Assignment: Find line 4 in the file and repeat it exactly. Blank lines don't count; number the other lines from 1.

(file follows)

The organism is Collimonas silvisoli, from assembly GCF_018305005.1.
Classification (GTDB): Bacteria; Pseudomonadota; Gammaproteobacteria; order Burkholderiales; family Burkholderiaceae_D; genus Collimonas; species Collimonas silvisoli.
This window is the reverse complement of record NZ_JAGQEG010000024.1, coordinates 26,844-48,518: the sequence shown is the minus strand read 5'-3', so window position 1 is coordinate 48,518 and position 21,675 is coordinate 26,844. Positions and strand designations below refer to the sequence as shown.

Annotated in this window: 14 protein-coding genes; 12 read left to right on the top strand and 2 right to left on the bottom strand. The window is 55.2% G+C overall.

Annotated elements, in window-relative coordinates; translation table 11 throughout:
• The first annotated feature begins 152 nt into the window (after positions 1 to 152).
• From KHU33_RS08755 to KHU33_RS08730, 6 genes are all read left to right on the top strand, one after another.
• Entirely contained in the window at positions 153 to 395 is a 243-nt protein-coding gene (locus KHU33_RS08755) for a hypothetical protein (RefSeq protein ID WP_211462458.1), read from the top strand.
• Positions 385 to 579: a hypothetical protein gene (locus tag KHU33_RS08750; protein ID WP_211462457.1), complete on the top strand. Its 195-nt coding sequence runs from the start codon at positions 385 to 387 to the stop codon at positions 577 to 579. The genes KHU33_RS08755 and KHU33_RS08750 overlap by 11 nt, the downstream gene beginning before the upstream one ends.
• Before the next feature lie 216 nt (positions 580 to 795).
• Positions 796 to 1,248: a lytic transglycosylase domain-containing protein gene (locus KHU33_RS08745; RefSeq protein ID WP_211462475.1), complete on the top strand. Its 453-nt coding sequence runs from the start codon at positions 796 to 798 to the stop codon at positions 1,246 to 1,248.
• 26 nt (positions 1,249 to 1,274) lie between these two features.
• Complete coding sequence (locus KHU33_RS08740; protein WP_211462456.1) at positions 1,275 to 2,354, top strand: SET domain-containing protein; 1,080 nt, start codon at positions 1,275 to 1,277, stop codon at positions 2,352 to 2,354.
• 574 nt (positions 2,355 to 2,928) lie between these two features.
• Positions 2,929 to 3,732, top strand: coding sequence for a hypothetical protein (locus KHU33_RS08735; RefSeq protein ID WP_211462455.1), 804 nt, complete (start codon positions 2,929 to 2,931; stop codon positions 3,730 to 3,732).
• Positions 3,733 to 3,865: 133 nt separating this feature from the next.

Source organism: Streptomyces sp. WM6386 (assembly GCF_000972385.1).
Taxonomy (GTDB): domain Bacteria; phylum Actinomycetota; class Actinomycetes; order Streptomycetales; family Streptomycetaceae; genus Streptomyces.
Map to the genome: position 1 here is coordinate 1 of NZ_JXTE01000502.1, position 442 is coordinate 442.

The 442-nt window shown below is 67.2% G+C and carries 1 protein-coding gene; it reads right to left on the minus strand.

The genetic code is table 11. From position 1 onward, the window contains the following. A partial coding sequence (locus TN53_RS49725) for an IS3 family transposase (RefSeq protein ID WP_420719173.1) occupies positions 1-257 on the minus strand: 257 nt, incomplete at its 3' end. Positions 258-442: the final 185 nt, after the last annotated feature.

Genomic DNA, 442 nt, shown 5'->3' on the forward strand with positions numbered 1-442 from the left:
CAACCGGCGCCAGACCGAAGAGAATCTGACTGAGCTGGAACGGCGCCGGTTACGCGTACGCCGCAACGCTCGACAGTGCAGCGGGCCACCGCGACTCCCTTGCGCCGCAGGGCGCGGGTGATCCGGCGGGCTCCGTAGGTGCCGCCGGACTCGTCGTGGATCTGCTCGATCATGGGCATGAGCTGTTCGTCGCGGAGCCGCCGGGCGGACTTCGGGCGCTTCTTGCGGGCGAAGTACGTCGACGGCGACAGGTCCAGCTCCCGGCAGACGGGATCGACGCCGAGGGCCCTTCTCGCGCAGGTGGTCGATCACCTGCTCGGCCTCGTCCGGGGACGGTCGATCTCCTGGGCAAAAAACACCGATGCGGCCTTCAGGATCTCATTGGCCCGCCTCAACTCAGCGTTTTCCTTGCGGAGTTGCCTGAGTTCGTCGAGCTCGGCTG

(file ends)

Annotated in this window: 14 protein-coding genes; 12 read left to right on the top strand and 2 right to left on the bottom strand. The window is 55.2% G+C overall.